Who will work with you on the practical side of the business, you know the business plan, the marketing, all of that kind of things. So that’s the business side of it. You can find resources that are really out there and most of them are free and very low cost. I would really recommend that. The other side is partnerships. I live in Washington DC for almost 10 years and the thing I discovered was it’s a coffee town. If you go into a Starbucks there, everybody is having a meet.
To talk about if they’re not applying for a job, they’re trying to network or they are exchanging ideas, I mean everybody is doing coffee in Washington DC and I would suggest that same thing. Think about the people who you could partner with. Think about the people whose mission is similar to your’s and reach out to them. For me, it was the public library system, the public school librarians. They have an organization, try to think of the other organizations that you guys share the same passion and cause for because you can help each other out.
You can become the official podcast of a particular organization, you know they don’t want to do the work. They might be happy to have you. It is those partnerships that double your efforts without doubling the number of hours you have to put into the podcast.
[0:22:09.3] MP: I think that is such a great idea that there is tons of resources out there and like you said, you want to bring as many people into this as possible. It’s not you are doing something for all community and so, it is sort of one of those it takes a village to raise a village. Not just to raise a child but to raise an entire village. It takes everybody and so I think that’s a great idea to go out there and find other people who are interested. Who are just as passionate and who want to help you succeed and form those partnerships and get the help that’s going to help you get that done. So I think that is just great advice for everybody.
Well it has been such a pleasure chatting with you about this. If you are interested in hearing more, if you are interested in checking out the show, if in fact you have a child who has a favorite book that wants to join the show, you can find out more at bookclubforkids.org.
There will obviously be a link to the show notes, you can check it out, subscribed, join Kitty on the show and there is also going to be a link - we are going to try to raise some awareness for Access Books. It is a literacy and access, non-profit based out in California. A very important cause for Kitty, we want to help raise awareness and raise some funds for them and of course, please go checkout bookclubforkids.org.
Kitty, we want to thank you so much for taking some time in joining us here on Causecasts today.
[0:23:24.5] KF: Oh I sure appreciate your asking, thanks so much.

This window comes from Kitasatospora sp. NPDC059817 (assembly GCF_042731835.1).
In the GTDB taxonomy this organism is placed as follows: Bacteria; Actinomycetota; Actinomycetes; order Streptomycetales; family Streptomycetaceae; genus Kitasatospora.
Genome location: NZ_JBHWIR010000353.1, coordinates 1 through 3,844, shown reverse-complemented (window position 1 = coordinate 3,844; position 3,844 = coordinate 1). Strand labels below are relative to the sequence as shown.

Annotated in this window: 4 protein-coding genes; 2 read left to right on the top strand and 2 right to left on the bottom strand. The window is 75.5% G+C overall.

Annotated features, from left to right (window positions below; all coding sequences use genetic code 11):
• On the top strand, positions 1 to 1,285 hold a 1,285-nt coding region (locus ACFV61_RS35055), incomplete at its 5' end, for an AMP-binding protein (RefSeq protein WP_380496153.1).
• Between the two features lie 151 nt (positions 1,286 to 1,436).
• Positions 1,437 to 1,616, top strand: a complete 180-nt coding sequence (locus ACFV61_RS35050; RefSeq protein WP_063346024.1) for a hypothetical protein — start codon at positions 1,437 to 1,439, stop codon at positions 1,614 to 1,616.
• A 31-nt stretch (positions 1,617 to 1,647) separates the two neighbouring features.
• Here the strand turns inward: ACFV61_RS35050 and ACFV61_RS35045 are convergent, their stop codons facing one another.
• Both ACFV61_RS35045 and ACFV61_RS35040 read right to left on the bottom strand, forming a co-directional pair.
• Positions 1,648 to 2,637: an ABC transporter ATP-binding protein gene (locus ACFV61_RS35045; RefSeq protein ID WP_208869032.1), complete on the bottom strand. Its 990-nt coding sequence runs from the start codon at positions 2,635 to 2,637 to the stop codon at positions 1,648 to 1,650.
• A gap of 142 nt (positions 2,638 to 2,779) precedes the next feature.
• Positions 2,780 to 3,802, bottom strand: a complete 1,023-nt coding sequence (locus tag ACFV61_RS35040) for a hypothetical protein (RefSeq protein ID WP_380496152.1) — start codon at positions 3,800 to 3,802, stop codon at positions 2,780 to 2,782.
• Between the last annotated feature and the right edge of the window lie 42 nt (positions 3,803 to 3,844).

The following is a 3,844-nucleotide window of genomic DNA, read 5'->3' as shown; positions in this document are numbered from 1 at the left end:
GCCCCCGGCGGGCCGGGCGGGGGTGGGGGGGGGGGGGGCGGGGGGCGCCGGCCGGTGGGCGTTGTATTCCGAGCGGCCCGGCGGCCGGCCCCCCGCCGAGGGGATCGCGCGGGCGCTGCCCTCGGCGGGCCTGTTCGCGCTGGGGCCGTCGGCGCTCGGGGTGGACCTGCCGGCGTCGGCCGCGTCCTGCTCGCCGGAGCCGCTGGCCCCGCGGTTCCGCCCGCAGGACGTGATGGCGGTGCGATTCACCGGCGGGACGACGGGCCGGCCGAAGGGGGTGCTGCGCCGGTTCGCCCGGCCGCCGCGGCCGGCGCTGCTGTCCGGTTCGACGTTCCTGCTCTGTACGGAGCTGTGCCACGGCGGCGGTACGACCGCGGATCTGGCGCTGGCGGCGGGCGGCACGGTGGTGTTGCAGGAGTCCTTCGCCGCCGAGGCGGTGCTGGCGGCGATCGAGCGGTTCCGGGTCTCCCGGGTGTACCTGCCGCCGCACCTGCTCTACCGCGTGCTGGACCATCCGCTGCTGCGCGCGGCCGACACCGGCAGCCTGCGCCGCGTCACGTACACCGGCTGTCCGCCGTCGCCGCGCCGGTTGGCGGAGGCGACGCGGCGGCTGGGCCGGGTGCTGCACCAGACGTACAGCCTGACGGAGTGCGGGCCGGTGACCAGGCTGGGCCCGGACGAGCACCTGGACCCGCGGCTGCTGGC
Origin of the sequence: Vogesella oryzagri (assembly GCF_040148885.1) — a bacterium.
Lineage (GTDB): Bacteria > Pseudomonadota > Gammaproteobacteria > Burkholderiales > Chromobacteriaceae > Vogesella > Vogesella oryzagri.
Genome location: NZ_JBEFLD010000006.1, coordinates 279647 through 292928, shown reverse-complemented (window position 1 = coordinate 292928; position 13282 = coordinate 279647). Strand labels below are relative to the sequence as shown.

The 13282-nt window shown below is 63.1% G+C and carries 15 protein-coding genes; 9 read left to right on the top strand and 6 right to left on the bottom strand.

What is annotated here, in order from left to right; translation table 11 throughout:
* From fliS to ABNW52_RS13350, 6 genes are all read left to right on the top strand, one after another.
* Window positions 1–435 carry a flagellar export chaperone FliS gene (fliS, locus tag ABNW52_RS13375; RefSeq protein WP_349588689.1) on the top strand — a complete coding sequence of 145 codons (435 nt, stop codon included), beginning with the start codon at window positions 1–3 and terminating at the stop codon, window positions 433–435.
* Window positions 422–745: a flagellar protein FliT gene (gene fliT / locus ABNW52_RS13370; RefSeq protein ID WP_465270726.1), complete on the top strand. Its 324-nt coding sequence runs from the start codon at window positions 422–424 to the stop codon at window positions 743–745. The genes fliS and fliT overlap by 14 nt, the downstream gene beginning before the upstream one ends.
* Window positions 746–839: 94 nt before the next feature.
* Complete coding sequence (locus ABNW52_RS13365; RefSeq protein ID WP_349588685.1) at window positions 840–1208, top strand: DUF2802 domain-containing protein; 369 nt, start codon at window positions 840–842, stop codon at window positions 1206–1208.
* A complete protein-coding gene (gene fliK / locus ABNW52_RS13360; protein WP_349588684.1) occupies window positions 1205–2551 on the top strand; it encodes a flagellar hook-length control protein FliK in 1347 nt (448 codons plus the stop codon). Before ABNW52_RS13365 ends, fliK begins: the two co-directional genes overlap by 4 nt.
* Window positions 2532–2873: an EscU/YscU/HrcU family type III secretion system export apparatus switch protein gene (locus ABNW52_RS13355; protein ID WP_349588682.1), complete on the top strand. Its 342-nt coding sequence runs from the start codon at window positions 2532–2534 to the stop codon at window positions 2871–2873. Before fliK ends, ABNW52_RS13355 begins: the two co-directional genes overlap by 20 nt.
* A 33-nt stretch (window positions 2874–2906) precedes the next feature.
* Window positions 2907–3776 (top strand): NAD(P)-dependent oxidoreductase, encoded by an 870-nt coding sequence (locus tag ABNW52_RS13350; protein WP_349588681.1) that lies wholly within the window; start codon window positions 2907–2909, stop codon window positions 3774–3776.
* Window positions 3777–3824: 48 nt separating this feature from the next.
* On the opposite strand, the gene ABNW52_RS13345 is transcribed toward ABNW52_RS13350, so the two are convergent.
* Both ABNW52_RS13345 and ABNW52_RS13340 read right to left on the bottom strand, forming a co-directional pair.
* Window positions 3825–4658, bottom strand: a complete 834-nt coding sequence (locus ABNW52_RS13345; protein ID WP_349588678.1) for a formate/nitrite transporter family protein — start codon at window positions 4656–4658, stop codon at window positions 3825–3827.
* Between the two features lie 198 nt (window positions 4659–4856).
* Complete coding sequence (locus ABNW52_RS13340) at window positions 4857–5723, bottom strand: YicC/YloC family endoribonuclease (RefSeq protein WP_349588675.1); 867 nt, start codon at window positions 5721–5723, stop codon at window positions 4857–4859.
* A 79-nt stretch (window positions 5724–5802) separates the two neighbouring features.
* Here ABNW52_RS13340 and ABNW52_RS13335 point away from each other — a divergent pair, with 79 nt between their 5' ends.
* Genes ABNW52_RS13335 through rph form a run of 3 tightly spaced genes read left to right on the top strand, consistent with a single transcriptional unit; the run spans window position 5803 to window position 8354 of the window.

[END OF INTERVIEW]
[0:23:29.4] MP: Thank you so much for listening to this episode of Causecasts. Again, if you’ve been inspired by the work of our guest, please check out the show notes in your podcast app or head to Causecasts.org. There you will find links to the work of our guest and a special donation link set up to support their favorite cause. All the proceeds are going directly to that cause minus any administration fee on the platform that they set up. None of the money is coming here to the Causecasts production.
Also while you’re at causecasts.org, make sure you follow and subscribe to the show on Apple Podcasts, Google Podcasts or wherever you enjoy your podcast show and follow us on social media as we’ll try to provide updates on what is going on with our guests and some other folks who we’ll be featuring on the show and any other efforts that we have to support the community of Causecasters that are out there.
Now there is also going to be a special Facebook group dedicated to Causecasters. So if you already have a podcast for a cause or you’re thinking about launching one, join the group. It will be dedicated to providing resources and answering questions specifically for Causecasters. Hopefully we can do things like arrange some special non-profit pricing of various podcast services to help you with your venture and keep you under budget because we know a lot of people doing Causecasts are not going to be reaping in the money. So we want to see what we can do to help you produce a high quality product, get your story out there, get people inspired and not break the bank.
Lastly, if you are a Causecaster and you want to join me here on the show for an interview, please head to causecasts.org and fill out the interview request form. We’ll take a quick look at it and if approved, we’ll schedule you for chat and show the amazing work that you are doing with Causecasts, raise some awareness for what you’re doing and ideally, raise some money as well.
Thank you so much again for staying with me and we will see you next time on Causecasts.